Blanche Parry

Discover the history

in your feet

This month our local historian Ruth E. Richardson has some fascinating findings from feet

'What a lovely baby – just like his/her, Mummy or Daddy' we say and we chat about hair colour, nose shape, height and so on. We expect to find characteristics from parents and families. What we often miss are the baby's feet but these too are inherited and they can tell a great deal about the origins of these families.

The world's first foot–archaeologist was Phyllis Jackson, a chiropodist (podiatrist) who worked in Hereford for 25 years and then in the remote Cotswolds. Phyllis noticed that evacuees sent to Hereford to avoid bombing raids on English towns during World War Two often had unexpected foot shapes. She was surprised to find many suffered from bunions.

What she discovered was two significant categories of foot–shape. The first is the English, or Saxon foot which tends to be broad with toes sloping steeply from the big toe, the longest, to the little toe. This foot shape is used by most shoe manufacturers. This is unfortunate for those with the more slender Celtic foot shape. Here the big toe, second and third toes can be in a line, or the second toe is the longest with the other toes sloping from it to the little toe. Either way, the big toe is not the longest and so if shoes are measured from this toe all the other toes become cramped causing corns and those bunions. Yes, many English evacuees' feet showed Scottish, Irish, Welsh or Cornish descent and so they had bunions! So have Herefordians. (Have you taken your shoes off yet?)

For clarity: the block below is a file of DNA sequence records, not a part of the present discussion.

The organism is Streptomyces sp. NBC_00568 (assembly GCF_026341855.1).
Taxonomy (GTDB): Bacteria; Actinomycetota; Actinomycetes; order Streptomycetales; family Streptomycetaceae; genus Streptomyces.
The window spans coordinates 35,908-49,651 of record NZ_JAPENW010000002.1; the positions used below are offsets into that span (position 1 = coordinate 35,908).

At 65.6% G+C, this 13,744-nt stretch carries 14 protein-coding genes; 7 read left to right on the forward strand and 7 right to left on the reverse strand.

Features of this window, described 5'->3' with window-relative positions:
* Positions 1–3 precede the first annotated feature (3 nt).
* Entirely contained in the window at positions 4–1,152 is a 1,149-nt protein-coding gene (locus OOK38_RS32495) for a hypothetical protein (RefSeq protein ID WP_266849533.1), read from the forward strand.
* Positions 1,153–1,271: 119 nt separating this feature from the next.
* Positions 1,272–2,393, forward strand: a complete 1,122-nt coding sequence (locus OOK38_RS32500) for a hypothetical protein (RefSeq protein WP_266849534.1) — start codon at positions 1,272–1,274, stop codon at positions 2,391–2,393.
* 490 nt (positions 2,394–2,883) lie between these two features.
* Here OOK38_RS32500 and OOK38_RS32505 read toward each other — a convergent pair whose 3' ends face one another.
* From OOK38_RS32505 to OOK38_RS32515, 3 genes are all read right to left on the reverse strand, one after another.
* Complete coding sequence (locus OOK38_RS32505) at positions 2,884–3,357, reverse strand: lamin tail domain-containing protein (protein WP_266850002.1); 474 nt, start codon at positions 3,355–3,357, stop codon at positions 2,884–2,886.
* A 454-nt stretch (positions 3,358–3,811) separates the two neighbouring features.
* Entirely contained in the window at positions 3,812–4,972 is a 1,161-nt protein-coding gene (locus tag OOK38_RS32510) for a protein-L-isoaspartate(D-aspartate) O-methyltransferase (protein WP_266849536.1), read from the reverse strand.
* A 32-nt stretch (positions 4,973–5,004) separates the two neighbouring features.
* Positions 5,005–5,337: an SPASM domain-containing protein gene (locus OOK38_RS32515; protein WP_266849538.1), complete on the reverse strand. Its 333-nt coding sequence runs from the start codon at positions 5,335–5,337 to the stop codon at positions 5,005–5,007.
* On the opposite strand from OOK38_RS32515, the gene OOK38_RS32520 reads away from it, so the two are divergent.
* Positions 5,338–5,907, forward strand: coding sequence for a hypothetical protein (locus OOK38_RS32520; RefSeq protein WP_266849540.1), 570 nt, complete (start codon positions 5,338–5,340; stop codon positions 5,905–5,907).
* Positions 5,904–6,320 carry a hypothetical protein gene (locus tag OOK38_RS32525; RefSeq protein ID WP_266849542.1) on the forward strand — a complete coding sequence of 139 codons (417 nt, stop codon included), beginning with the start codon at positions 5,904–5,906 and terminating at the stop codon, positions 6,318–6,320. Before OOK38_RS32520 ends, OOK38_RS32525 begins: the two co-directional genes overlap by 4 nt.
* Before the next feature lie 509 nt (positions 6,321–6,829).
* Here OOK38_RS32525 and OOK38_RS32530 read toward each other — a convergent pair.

Phyllis was an expert. The English or Saxon foot is sometimes called the Egyptian foot as ancient Egyptian paintings show this shape – though figures had two left feet! The Celtic foot is also called the Greek foot, because it is usual on Greek statues, or Morton's foot, after the USA doctor who noticed it in the 1930s. However, Phyllis found other diagnostic bones in the foot, particuarly the cuboid bone on the outside of the foot between the heel–bone and little toe.

When she retired after half a century of observation, she extended her research by examining ancient bones. In the Saxon cemetery in Lechlade, Gloucestershire, archaeologists excavated skeletons with, and some without, jewellery. Without knowing which–was–which Phyllis identified Saxons, who had brooches, from local Celtic people who had no adornment. It was a blind–test which she passed successfully. Although her method worked, DNA became more available. However, once you know what to look for it is so tempting to check feet – even on statues.

Ancient statues of Roman Emperors such Augustus, Tiberius and Constantine have Celtic feet, as does the modern USA Statue of Liberty. Constantine's colossal, seated, statue, was 12 metres (40ft.) high. His brick and wood torso were destroyed for the gilded bronze covering. Only his 2½ metre marble head, a hand, parts of his limbs and his 2 metre long Celtic foot survive. Perhaps he inherited this foot shape from his mother who, by tradition, was British.

To read more of Phyllis Jackson's research see: http://www.archaeology.co.uk/articles/features/footloose-in-archaeology.htm

©Ruth E. Richardson 2014

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